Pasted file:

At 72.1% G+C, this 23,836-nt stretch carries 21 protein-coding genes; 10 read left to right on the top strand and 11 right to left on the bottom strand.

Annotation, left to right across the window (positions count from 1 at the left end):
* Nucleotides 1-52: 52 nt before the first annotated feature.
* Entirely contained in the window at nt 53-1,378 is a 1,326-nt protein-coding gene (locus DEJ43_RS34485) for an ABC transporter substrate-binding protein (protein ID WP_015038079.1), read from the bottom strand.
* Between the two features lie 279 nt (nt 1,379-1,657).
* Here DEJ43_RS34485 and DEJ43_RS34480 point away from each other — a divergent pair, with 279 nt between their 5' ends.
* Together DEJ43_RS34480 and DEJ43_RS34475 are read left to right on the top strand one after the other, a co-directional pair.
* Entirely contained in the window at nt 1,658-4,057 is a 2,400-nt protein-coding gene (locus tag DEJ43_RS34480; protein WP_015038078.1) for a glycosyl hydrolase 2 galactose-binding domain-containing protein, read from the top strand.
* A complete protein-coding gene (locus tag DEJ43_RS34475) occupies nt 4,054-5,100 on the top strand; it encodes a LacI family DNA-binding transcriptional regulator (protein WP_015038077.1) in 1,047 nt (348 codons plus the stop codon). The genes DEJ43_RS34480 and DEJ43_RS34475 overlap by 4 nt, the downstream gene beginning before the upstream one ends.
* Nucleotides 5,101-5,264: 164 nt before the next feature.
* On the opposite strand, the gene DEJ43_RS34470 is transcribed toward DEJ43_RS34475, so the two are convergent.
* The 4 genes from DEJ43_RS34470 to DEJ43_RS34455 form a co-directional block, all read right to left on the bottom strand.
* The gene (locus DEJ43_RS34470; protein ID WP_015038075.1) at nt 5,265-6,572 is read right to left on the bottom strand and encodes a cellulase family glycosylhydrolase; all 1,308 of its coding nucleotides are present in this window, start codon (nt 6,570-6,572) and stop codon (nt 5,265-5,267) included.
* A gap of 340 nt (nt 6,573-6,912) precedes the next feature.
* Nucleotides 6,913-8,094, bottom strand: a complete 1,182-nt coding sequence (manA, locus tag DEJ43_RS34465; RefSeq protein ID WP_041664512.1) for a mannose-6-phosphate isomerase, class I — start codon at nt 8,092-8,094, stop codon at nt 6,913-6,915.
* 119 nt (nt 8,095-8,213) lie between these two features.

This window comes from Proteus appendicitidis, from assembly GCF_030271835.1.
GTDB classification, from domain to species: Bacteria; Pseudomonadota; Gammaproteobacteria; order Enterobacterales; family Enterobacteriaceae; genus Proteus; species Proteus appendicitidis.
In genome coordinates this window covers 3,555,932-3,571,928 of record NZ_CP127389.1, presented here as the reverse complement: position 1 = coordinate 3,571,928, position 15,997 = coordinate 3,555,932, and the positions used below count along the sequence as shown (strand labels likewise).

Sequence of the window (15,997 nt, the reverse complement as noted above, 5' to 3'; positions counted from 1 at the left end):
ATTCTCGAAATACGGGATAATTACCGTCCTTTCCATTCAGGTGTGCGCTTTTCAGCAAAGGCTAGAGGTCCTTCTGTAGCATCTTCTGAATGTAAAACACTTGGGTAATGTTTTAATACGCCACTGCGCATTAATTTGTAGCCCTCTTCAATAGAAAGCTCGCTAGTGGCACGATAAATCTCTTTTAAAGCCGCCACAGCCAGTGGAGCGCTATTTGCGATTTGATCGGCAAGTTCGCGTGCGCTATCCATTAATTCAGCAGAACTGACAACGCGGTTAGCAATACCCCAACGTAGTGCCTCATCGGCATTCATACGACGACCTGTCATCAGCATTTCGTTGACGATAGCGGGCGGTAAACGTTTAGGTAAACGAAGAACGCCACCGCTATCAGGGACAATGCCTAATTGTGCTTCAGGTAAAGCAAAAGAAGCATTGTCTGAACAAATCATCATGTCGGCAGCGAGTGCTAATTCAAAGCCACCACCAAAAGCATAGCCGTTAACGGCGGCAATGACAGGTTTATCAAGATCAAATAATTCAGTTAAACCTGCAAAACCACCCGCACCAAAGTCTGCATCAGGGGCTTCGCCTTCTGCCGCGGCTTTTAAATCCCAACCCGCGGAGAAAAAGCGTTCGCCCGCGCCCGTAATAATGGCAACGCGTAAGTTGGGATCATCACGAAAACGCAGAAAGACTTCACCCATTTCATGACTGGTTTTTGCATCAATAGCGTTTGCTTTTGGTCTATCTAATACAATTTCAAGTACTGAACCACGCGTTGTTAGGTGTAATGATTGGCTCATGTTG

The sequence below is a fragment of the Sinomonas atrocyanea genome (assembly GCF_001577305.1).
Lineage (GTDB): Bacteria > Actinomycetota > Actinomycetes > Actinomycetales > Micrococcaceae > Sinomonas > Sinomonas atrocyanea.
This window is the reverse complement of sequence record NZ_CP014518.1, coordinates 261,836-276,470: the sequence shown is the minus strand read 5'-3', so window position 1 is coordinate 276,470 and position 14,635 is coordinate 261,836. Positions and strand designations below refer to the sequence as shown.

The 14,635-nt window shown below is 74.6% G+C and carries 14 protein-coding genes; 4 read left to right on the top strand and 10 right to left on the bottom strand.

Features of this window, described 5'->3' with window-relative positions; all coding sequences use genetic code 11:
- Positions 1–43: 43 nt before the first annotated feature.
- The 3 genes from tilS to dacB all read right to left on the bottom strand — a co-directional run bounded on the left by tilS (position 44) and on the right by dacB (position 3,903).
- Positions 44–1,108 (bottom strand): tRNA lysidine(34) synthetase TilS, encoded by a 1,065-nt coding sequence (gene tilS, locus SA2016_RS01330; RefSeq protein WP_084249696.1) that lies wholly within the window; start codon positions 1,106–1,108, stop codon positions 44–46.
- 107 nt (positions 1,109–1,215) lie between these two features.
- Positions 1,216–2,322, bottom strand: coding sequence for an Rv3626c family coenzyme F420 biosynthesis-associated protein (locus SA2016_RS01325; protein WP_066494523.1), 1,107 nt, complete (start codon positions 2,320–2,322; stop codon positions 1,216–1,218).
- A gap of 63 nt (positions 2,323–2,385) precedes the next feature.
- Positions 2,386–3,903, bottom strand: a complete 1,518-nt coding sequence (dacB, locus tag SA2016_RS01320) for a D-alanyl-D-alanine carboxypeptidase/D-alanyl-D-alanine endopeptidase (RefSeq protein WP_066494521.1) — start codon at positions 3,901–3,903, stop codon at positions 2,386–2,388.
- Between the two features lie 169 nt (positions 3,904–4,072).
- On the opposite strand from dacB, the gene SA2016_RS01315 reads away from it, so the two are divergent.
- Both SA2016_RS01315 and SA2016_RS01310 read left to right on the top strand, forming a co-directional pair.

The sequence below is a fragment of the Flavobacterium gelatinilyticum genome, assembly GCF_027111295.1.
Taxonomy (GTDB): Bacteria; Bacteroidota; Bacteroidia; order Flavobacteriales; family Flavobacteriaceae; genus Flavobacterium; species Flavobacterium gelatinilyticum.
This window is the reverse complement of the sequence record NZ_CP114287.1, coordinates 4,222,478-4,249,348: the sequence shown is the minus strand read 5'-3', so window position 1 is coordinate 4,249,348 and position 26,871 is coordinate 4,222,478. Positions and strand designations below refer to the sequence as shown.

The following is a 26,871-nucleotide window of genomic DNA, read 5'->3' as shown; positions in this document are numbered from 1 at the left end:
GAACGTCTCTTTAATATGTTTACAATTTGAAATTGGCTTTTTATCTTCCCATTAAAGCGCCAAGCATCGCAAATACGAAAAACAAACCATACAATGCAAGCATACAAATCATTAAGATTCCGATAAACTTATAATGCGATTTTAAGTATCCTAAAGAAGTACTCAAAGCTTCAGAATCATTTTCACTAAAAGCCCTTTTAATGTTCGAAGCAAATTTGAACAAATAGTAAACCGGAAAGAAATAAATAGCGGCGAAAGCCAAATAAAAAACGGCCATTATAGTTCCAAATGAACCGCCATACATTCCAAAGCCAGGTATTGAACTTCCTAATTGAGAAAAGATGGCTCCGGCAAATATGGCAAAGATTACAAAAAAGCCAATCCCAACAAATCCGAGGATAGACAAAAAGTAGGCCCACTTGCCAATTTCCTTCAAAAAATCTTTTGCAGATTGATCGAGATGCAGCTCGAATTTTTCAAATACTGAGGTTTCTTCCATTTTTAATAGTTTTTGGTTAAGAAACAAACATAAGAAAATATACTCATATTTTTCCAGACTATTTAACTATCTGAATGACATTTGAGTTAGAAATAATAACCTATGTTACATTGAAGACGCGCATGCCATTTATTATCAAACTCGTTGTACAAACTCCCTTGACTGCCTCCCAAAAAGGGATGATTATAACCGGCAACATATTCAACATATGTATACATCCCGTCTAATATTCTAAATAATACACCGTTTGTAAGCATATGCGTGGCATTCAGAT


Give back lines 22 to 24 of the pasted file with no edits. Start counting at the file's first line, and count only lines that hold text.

The sequence below is a fragment of the Sinomonas atrocyanea genome (assembly GCF_001577305.1).
Lineage (GTDB): Bacteria > Actinomycetota > Actinomycetes > Actinomycetales > Micrococcaceae > Sinomonas > Sinomonas atrocyanea.
This window is the reverse complement of sequence record NZ_CP014518.1, coordinates 261,836-276,470: the sequence shown is the minus strand read 5'-3', so window position 1 is coordinate 276,470 and position 14,635 is coordinate 261,836. Positions and strand designations below refer to the sequence as shown.